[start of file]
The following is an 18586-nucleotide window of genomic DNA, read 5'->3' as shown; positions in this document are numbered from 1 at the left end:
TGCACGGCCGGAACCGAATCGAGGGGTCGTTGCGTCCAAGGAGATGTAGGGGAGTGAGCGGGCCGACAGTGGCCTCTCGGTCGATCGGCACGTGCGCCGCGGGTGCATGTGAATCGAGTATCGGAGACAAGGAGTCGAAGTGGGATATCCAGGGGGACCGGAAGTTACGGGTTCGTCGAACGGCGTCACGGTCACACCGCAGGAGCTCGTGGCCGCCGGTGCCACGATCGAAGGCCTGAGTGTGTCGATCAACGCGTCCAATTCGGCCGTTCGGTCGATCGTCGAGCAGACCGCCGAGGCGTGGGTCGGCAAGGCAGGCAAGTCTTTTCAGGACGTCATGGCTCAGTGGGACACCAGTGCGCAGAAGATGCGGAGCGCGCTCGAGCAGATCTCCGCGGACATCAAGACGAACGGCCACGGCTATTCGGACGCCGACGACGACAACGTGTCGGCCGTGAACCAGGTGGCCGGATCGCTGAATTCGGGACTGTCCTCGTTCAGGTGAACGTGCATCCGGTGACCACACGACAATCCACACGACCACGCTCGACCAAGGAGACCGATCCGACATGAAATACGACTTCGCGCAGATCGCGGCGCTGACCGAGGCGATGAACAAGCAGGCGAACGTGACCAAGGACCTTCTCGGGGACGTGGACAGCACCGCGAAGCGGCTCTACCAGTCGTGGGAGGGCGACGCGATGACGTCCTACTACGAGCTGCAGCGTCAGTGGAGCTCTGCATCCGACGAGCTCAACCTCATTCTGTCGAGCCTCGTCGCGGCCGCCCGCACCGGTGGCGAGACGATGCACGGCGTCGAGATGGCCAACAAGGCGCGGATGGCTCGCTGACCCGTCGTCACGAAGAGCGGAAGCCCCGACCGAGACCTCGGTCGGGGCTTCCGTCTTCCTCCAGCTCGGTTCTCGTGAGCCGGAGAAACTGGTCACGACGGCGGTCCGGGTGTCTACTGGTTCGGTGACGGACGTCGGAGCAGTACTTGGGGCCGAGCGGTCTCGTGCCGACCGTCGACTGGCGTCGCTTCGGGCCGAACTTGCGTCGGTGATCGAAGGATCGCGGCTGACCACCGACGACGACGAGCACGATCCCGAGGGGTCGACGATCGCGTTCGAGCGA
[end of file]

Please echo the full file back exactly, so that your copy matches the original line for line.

The following is an 18586-nucleotide window of genomic DNA, read 5'->3' as shown; positions in this document are numbered from 1 at the left end:
TGCACGGCCGGAACCGAATCGAGGGGTCGTTGCGTCCAAGGAGATGTAGGGGAGTGAGCGGGCCGACAGTGGCCTCTCGGTCGATCGGCACGTGCGCCGCGGGTGCATGTGAATCGAGTATCGGAGACAAGGAGTCGAAGTGGGATATCCAGGGGGACCGGAAGTTACGGGTTCGTCGAACGGCGTCACGGTCACACCGCAGGAGCTCGTGGCCGCCGGTGCCACGATCGAAGGCCTGAGTGTGTCGATCAACGCGTCCAATTCGGCCGTTCGGTCGATCGTCGAGCAGACCGCCGAGGCGTGGGTCGGCAAGGCAGGCAAGTCTTTTCAGGACGTCATGGCTCAGTGGGACACCAGTGCGCAGAAGATGCGGAGCGCGCTCGAGCAGATCTCCGCGGACATCAAGACGAACGGCCACGGCTATTCGGACGCCGACGACGACAACGTGTCGGCCGTGAACCAGGTGGCCGGATCGCTGAATTCGGGACTGTCCTCGTTCAGGTGAACGTGCATCCGGTGACCACACGACAATCCACACGACCACGCTCGACCAAGGAGACCGATCCGACATGAAATACGACTTCGCGCAGATCGCGGCGCTGACCGAGGCGATGAACAAGCAGGCGAACGTGACCAAGGACCTTCTCGGGGACGTGGACAGCACCGCGAAGCGGCTCTACCAGTCGTGGGAGGGCGACGCGATGACGTCCTACTACGAGCTGCAGCGTCAGTGGAGCTCTGCATCCGACGAGCTCAACCTCATTCTGTCGAGCCTCGTCGCGGCCGCCCGCACCGGTGGCGAGACGATGCACGGCGTCGAGATGGCCAACAAGGCGCGGATGGCTCGCTGACCCGTCGTCACGAAGAGCGGAAGCCCCGACCGAGACCTCGGTCGGGGCTTCCGTCTTCCTCCAGCTCGGTTCTCGTGAGCCGGAGAAACTGGTCACGACGGCGGTCCGGGTGTCTACTGGTTCGGTGACGGACGTCGGAGCAGTACTTGGGGCCGAGCGGTCTCGTGCCGACCGTCGACTGGCGTCGCTTCGGGCCGAACTTGCGTCGGTGATCGAAGGATCGCGGCTGACCACCGACGACGACGAGCACGATCCCGAGGGGTCGACGATCGCGTTCGAGCGA